Address: Burlington Lane, Chiswick, London W4 2RP


Time Information:

Phone: 0370 333 1181

Entry Price: £6.30 for house

950m from Chiswick

1600m from Turnham Green

Chiswick House was built in 1729 by the Earl of Burlington and lies in Chiswick, west London, about 400m from the River Thames. Burlington was an amateur architect and designed a classical villa in a neo-Palladian style and was assisted by architect William Kent, who also designed the gardens and much of the interior. The gardens are considered to be the birthplace of the English Landscape Movement.

The house was never intended as a main residence, but simply to entertain and display art. In 1758 the property passed on to the Duke of Devonshire and when two new wings were added, it became more of a mansion. Animals were introduced to add to the novelty and these included an elephant, emus and kangaroos.

In the 18th and 19th centuries it had many political associations and in the 1870’s the Prince of Wales lived here. Many notable people visited and these included Queen Victoria, Robert Walpole, William Gladstone, Thomas Jefferson, Benjamin Franklin, George V and Tsar Nicholas I.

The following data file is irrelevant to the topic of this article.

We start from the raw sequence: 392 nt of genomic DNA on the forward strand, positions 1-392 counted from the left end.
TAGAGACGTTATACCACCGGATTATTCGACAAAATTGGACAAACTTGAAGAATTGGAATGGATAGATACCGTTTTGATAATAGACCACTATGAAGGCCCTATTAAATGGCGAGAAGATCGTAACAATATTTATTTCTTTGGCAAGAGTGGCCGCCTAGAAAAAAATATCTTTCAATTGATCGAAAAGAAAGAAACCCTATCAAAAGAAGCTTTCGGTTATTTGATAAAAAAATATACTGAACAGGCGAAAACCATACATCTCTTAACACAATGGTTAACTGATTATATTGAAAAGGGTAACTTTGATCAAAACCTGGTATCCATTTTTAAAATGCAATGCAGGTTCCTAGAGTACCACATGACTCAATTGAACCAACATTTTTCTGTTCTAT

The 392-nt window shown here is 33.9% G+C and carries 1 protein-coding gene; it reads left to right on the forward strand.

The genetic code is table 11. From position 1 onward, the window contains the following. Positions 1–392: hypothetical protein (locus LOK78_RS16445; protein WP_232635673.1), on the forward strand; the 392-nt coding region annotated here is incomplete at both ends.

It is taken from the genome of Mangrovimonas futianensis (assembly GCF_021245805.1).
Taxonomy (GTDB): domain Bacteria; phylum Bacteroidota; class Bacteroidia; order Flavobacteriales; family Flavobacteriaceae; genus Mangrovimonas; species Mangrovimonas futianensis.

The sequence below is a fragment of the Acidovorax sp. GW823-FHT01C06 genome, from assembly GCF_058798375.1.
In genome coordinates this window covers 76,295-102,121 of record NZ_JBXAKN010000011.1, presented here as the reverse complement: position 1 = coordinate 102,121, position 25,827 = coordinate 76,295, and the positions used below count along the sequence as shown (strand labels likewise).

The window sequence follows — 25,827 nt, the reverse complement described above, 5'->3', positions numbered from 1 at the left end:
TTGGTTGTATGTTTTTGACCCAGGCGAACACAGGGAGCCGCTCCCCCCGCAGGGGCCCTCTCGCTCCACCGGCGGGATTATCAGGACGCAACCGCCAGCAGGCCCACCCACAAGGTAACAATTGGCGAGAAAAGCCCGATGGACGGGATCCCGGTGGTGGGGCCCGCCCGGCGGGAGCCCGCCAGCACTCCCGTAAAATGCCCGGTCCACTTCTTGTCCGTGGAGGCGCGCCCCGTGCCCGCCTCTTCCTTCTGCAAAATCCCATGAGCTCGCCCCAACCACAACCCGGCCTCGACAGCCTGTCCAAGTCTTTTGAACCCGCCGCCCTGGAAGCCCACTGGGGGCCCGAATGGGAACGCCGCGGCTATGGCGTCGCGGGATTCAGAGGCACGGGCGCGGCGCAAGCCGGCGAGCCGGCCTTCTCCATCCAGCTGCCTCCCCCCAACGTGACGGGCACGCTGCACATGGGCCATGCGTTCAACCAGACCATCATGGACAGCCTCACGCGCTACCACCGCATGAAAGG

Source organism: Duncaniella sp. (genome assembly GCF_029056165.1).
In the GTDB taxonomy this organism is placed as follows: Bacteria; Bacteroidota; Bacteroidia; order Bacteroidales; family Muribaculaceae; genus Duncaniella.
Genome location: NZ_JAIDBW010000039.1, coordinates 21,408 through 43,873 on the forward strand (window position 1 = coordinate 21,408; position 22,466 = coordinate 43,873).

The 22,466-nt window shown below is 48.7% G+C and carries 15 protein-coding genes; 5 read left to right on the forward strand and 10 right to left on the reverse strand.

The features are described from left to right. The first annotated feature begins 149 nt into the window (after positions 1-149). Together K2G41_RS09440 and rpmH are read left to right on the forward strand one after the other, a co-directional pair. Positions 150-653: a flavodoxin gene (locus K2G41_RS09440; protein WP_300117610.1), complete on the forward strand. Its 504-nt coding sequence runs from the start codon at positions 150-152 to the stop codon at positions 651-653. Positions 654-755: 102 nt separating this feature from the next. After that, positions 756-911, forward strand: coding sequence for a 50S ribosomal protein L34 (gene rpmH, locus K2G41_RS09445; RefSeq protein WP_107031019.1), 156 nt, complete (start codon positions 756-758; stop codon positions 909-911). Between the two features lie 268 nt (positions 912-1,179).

By the 1890’s its condition was deteriorating and it was used as a hospital and in 1929 the Devonshire family sold it to the local council who used it as a fire station. In the 1950’s it passed on to the Ministry of Works and the two wings that were built in the 18th century were demolished.

The villa is now run by English Heritage and is a Grade I listed building. It’s a popular attraction with the gardens having been given a recent, extensive restoration and paintings by Old Masters put on show. There’s a treasure trove of statues, ornaments and furniture to be seen as well as the incredible period architecture and interior design.

Being a landmark in Greater London, rather than central, it forms an ideal excursion from a London base.

Click on the pics below for an enlarged view and use the arrow towards the right edge of each pic to go on to the next.